There are some positions, in which both players have pawns, rooks, and even queens, but checkmate cannot be forced.

[FEN "4k3/4r1r1/3p1p2/p1pPpPp1/PpP1P1Pp/1P5P/8/4K3 w - - 0 1"]

For instance in this position both players have pawns, and black has two rooks, however in order for either player to get checkmated black first has to sacrifice a rook and white has to capture it, however both sacrificing the rooks, and capturing the rooks can be avoided.

[FEN "4b1NQ/3bPpPP/5P1P/2K5/4k3/8/8/8 w - - 0 1"]

And in this position white has a queen, pawns, and a knight, but so long as black doesn't move the bishop on e8, and white doesn't move the pawn on e7, neither player can ever get checkmated, and black can avoid moving the bishop, and white can avoid moving the pawn, so neither player can force checkmate.

[FEN "4K3/4Q3/8/8/8/8/4q3/4k3 w - - 0 1"]

And in this position each player has a queen, but we can see that black cannot have a forced mate as white can just take the black queen, and also white cannot have a forced win as if white takes the black queen the black can take back, and if white moves the king then black can capture the white queen.

So using USCF rules would the game be declared over if it reached any of these 3 positions?

2 Answers 2


There is certainly no rule saying that the game is over if neither side can force mate. If there were:

  1. It would be impossible to apply the rule consistently, as, in many "balanced" positions, we don't know whether mate can be forced.
  2. Any theoretically drawn endgame would become actually drawn.
  3. The prevailing opinion seems to be that chess is a theoretical draw. If this is ever proven, then it would be impossible to play a game of chess under such a rule, as it would immediately be drawn.

However, there is a rule variation that may sometimes be used to claim a draw in positions where it would be very difficult to lose: "Variation 14H. Claim of insufficient losing chances in sudden death." Otherwise, such positions may be drawn by agreement or by the threefold/fivefold repetition or 50/75 move rules. There's an FIDE rule that may apply in such positions if your opponent is trying to win on time in a "quickplay finish," but I haven't been able to find an equivalent USCF rule.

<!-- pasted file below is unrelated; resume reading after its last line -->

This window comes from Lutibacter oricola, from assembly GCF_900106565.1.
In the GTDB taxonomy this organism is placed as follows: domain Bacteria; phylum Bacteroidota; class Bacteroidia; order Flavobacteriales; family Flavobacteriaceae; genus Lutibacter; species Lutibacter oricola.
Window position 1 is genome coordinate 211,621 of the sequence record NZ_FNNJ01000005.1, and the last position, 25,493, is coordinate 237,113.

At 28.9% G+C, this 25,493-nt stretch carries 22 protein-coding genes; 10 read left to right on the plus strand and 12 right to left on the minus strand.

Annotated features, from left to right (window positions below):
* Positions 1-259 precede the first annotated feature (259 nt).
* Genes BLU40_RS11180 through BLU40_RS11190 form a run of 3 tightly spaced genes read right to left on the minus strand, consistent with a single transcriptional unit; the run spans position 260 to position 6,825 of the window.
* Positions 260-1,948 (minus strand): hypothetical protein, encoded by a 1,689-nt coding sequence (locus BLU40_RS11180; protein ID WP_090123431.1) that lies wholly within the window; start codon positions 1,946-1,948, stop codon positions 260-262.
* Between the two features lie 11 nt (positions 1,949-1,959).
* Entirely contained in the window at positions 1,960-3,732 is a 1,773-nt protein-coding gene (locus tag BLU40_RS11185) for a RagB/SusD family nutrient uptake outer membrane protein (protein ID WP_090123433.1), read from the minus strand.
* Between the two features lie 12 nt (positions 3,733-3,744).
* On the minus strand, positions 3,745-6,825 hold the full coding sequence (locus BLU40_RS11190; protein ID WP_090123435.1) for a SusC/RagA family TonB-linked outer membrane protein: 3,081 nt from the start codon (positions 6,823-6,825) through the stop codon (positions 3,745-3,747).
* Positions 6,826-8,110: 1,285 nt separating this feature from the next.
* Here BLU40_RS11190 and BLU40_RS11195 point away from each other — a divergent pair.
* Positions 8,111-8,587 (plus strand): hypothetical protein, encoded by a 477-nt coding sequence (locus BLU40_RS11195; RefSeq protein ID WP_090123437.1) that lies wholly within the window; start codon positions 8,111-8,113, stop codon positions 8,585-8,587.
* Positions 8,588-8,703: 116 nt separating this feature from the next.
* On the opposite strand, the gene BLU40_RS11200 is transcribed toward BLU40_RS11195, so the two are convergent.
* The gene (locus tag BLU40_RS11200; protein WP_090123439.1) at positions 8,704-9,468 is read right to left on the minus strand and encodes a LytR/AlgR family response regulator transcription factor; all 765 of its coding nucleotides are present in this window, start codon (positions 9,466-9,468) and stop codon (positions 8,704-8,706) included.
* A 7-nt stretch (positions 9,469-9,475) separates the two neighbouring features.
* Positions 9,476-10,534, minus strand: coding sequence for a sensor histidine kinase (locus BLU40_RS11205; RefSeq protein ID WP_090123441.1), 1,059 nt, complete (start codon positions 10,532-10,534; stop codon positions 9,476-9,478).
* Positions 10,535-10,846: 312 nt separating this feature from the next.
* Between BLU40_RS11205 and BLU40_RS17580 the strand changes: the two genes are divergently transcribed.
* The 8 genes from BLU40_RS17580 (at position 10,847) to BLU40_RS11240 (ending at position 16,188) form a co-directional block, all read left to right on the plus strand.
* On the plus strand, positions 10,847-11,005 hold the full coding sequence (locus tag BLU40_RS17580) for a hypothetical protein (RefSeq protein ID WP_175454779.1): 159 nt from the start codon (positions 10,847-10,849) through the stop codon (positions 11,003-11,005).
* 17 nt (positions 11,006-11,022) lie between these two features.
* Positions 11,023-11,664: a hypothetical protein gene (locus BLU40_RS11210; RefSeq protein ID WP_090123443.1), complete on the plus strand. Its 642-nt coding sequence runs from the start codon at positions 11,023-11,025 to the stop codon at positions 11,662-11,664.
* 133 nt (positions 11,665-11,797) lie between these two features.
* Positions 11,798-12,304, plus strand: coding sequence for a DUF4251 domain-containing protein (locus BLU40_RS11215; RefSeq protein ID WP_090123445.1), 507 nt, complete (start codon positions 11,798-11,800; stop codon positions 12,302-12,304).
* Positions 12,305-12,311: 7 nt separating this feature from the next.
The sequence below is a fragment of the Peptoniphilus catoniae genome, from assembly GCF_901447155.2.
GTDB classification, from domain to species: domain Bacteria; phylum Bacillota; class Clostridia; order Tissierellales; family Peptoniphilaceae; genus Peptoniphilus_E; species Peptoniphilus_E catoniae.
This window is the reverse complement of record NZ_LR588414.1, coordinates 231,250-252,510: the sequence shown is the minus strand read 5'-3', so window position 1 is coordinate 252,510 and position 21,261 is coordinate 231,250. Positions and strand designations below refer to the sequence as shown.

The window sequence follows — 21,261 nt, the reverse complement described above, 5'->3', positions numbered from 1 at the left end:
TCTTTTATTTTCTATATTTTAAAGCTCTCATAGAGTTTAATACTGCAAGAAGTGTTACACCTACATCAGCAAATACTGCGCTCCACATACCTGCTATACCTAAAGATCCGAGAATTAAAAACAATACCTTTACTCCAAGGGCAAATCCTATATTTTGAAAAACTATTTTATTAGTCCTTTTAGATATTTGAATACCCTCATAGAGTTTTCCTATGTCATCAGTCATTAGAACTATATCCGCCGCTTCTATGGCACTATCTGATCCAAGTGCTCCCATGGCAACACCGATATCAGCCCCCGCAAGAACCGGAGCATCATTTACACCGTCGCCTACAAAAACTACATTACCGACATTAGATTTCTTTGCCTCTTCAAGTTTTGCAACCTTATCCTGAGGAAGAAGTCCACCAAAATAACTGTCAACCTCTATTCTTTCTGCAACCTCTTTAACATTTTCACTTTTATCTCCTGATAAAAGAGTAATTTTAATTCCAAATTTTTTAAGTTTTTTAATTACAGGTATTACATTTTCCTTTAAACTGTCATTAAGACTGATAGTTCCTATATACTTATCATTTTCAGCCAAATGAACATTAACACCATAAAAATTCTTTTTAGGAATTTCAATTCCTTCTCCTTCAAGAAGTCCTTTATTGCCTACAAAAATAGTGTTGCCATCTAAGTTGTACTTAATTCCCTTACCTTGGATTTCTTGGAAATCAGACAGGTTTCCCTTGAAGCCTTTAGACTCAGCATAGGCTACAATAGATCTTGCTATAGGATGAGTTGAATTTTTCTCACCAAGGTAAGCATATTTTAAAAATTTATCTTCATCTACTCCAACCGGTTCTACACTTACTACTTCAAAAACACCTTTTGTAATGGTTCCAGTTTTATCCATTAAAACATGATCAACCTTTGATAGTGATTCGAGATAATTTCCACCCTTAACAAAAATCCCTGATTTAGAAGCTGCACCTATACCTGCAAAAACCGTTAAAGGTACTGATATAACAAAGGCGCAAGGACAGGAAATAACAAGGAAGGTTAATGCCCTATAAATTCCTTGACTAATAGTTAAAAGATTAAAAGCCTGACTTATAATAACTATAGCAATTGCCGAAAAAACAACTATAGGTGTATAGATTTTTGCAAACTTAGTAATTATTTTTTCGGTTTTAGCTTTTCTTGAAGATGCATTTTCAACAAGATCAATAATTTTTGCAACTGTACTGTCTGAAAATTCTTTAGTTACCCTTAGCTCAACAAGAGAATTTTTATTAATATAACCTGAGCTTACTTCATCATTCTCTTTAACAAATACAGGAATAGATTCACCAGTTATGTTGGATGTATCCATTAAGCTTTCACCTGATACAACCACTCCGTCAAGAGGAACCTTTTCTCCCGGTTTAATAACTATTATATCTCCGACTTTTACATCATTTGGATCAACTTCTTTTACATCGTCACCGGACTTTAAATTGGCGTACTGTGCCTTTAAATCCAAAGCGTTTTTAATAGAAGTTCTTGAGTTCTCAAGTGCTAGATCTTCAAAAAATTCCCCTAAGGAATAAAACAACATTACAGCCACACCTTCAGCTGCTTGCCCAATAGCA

So using USCF rules would the game be declared over if it reached any of these 3 positions?

No. There is no such rule. Furthermore if one player's flag fell in any of these positions then they would lose on time because in each case there exists a serious of moves that leads to checkmate.

The only way a player in any of these positions could claim a draw is if there were no increment and it was a standard or rapid time control and they had less than 2 minutes left on the clock. These rules don't apply in blitz.

But note that the player would have to claim. There is no "declaring the game over" while there is a possibility, even with really bad moves, of one player checkmating the other apart from 5 fold repetition and the 75 move rule.

  • So why is it that KNvsKN, KBvsKB, with both bishops on opposite colors, KNvsKB, and KNNvsK all considered insufficient material according to USCF when in all of these end games checkmate can happen even if they require really bad moves? Jul 11, 2022 at 14:43
  • 1
    @AndersGustafson I don't see any of those under "14D. Insufficient material to continue." I do see something of that sort under "14E. Insufficient material to win on time," but that only applies if the clock runs out. Jul 11, 2022 at 16:00
  • @AndersGustafson also, "really bad moves" is subjective. The USCF has a few provisions for cases where it would be hard to lose in 14E, but it's impossible to cover all cases. Jul 11, 2022 at 16:35

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